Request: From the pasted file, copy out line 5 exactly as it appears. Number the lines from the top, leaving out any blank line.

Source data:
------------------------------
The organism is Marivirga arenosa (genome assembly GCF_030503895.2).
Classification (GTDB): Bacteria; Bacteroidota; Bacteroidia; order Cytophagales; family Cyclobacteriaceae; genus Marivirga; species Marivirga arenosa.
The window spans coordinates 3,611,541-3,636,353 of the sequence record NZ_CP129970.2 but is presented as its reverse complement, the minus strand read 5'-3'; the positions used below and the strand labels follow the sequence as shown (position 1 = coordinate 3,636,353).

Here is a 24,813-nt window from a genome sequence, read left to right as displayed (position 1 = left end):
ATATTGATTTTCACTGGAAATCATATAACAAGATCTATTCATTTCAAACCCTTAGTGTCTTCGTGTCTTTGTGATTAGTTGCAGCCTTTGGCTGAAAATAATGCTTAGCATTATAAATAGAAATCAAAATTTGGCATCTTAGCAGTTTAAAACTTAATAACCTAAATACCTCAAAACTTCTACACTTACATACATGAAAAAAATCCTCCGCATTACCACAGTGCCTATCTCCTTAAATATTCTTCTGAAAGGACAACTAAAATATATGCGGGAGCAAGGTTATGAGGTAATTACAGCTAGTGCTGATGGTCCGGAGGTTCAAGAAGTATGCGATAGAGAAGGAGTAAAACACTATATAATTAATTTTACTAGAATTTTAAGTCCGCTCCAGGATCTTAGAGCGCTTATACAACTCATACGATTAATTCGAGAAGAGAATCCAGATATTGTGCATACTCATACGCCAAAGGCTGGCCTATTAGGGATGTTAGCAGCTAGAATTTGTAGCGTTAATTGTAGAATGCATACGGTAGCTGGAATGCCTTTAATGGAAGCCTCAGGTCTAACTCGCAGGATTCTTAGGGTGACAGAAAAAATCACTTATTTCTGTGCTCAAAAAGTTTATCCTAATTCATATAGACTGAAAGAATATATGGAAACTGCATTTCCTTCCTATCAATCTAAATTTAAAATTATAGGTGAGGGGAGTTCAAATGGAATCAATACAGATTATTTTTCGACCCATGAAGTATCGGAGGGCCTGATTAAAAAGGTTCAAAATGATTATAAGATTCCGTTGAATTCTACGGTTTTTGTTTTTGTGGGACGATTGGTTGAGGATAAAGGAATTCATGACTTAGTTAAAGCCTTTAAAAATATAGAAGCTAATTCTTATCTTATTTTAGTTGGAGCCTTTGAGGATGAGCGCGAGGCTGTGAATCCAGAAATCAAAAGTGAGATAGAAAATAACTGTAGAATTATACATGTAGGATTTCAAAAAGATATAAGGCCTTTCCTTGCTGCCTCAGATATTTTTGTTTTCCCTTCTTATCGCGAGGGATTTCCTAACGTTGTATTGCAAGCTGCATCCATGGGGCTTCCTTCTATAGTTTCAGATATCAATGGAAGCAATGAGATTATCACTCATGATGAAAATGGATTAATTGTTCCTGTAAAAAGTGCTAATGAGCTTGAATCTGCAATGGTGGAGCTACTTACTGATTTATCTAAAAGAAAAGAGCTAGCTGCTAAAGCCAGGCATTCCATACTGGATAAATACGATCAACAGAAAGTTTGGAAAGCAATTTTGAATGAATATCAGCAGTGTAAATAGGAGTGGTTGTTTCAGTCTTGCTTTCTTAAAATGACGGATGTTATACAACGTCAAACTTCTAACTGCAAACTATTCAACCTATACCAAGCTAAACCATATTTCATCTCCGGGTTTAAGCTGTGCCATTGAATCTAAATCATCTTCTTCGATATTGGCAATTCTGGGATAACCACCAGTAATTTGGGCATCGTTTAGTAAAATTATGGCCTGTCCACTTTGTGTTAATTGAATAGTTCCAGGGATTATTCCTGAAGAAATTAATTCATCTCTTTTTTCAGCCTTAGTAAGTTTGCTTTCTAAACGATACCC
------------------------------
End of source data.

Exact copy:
ATATTGATTTTCACTGGAAATCATATAACAAGATCTATTCATTTCAAACCCTTAGTGTCTTCGTGTCTTTGTGATTAGTTGCAGCCTTTGGCTGAAAATAATGCTTAGCATTATAAATAGAAATCAAAATTTGGCATCTTAGCAGTTTAAAACTTAATAACCTAAATACCTCAAAACTTCTACACTTACATACATGAAAAAAATCCTCCGCATTACCACAGTGCCTATCTCCTTAAATATTCTTCTGAAAGGACAACTAAAATATATGCGGGAGCAAGGTTATGAGGTAATTACAGCTAGTGCTGATGGTCCGGAGGTTCAAGAAGTATGCGATAGAGAAGGAGTAAAACACTATATAATTAATTTTACTAGAATTTTAAGTCCGCTCCAGGATCTTAGAGCGCTTATACAACTCATACGATTAATTCGAGAAGAGAATCCAGATATTGTGCATACTCATACGCCAAAGGCTGGCCTATTAGGGATGTTAGCAGCTAGAATTTGTAGCGTTAATTGTAGAATGCATACGGTAGCTGGAATGCCTTTAATGGAAGCCTCAGGTCTAACTCGCAGGATTCTTAGGGTGACAGAAAAAATCACTTATTTCTGTGCTCAAAAAGTTTATCCTAATTCATATAGACTGAAAGAATATATGGAAACTGCATTTCCTTCCTATCAATCTAAATTTAAAATTATAGGTGAGGGGAGTTCAAATGGAATCAATACAGATTATTTTTCGACCCATGAAGTATCGGAGGGCCTGATTAAAAAGGTTCAAAATGATTATAAGATTCCGTTGAATTCTACGGTTTTTGTTTTTGTGGGACGATTGGTTGAGGATAAAGGAATTCATGACTTAGTTAAAGCCTTTAAAAATATAGAAGCTAATTCTTATCTTATTTTAGTTGGAGCCTTTGAGGATGAGCGCGAGGCTGTGAATCCAGAAATCAAAAGTGAGATAGAAAATAACTGTAGAATTATACATGTAGGATTTCAAAAAGATATAAGGCCTTTCCTTGCTGCCTCAGATATTTTTGTTTTCCCTTCTTATCGCGAGGGATTTCCTAACGTTGTATTGCAAGCTGCATCCATGGGGCTTCCTTCTATAGTTTCAGATATCAATGGAAGCAATGAGATTATCACTCATGATGAAAATGGATTAATTGTTCCTGTAAAAAGTGCTAATGAGCTTGAATCTGCAATGGTGGAGCTACTTACTGATTTATCTAAAAGAAAAGAGCTAGCTGCTAAAGCCAGGCATTCCATACTGGATAAATACGATCAACAGAAAGTTTGGAAAGCAATTTTGAATGAATATCAGCAGTGTAAATAGGAGTGGTTGTTTCAGTCTTGCTTTCTTAAAATGACGGATGTTATACAACGTCAAACTTCTAACTGCAAACTATTCAACCTATACCAAGCTAAACCATATTTCATCTCCGGGTTTAAGCTGTGCCATTGAATCTAAATCATCTTCTTCGATATTGGCAATTCTGGGATAACCACCAGTAATTTGGGCATCGTTTAGTAAAATTATGGCCTGTCCACTTTGTGTTAATTGAATAGTTCCAGGGATTATTCCTGAAGAAATTAATTCATCTCTTTTTTCAGCCTTAGTAAGTTTGCTTTCTAAACGATACCC